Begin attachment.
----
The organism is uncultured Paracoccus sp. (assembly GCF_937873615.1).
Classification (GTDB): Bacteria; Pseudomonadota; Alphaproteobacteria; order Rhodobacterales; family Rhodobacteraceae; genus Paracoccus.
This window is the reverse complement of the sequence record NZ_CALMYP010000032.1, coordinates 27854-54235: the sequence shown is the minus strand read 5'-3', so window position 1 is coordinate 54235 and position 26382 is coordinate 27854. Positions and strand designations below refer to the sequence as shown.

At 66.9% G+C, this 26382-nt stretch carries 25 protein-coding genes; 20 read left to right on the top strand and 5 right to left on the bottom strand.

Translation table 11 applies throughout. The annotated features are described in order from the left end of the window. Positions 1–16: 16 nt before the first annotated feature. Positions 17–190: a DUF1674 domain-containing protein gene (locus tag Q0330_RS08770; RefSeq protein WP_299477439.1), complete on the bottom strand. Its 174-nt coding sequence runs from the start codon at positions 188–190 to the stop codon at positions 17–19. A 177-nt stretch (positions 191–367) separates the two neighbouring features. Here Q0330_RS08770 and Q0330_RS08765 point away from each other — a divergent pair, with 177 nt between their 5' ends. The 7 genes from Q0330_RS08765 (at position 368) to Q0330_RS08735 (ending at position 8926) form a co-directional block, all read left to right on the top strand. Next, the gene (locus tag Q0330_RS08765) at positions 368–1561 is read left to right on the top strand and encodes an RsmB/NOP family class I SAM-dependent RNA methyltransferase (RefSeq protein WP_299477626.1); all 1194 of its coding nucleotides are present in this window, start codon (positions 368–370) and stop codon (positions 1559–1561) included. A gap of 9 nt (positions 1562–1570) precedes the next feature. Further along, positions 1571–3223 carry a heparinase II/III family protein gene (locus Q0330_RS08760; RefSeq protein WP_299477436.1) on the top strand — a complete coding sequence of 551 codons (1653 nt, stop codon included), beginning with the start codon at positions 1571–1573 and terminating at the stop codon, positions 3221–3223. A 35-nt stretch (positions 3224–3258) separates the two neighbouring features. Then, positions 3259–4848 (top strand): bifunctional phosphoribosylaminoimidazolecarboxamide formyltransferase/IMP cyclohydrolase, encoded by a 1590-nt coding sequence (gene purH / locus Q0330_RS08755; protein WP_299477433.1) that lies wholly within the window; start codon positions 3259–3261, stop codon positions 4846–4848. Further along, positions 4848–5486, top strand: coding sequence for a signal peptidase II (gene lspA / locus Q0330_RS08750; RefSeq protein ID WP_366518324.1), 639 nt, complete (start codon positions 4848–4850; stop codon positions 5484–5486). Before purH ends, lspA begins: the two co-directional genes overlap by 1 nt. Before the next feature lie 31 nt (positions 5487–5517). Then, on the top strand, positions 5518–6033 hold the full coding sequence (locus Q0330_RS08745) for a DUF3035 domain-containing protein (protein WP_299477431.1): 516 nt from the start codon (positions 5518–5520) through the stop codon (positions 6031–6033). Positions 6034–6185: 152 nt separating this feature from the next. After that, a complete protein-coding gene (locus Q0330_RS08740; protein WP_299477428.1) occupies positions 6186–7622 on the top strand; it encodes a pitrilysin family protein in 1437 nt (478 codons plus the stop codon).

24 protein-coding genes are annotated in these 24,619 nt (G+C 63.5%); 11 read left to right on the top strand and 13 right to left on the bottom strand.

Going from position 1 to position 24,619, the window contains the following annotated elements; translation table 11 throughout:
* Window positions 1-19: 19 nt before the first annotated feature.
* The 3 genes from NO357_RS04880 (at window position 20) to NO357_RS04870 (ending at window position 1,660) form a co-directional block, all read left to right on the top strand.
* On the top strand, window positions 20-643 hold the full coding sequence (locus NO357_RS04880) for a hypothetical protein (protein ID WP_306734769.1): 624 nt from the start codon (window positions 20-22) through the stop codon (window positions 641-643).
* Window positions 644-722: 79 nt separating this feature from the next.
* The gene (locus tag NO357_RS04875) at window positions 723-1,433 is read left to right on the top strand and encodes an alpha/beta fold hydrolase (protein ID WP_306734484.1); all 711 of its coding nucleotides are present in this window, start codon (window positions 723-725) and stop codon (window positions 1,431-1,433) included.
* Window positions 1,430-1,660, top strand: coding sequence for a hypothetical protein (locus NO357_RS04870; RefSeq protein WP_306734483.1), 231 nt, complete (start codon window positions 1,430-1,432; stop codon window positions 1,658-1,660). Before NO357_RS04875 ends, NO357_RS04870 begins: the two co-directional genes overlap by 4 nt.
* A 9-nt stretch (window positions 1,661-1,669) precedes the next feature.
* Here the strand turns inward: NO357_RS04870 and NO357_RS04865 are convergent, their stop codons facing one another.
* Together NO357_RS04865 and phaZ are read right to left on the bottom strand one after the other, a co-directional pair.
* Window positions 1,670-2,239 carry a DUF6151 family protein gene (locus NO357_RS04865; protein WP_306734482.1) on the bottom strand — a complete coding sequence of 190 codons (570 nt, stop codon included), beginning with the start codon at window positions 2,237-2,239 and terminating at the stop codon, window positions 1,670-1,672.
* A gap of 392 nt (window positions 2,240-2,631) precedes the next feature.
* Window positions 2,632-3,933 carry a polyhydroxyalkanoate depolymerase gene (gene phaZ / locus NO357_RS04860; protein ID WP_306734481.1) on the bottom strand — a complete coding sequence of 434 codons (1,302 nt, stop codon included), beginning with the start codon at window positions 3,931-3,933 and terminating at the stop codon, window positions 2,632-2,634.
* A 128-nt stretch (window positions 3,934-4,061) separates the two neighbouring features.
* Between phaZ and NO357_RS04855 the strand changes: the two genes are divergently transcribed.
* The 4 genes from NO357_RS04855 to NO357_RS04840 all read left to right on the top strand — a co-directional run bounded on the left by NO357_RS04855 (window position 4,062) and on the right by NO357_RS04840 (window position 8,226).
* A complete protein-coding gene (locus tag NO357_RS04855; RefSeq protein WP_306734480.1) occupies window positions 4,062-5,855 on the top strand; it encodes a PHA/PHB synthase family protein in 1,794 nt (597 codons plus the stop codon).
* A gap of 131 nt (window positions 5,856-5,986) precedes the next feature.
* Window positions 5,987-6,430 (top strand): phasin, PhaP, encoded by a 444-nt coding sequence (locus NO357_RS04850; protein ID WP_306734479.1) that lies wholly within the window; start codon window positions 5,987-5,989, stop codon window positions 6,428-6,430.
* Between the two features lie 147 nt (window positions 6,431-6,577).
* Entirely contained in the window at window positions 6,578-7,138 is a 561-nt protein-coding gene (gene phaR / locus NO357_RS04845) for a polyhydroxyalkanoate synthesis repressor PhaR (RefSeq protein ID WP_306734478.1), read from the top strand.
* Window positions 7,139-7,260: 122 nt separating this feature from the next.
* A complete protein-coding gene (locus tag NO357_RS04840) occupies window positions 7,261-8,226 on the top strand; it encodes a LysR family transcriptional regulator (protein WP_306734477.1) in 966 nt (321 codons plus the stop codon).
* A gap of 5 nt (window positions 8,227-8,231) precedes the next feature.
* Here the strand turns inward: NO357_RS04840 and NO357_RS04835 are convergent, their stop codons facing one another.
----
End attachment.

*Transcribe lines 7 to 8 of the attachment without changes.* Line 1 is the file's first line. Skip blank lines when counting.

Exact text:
Going from position 1 to position 24,619, the window contains the following annotated elements; translation table 11 throughout:
* Window positions 1-19: 19 nt before the first annotated feature.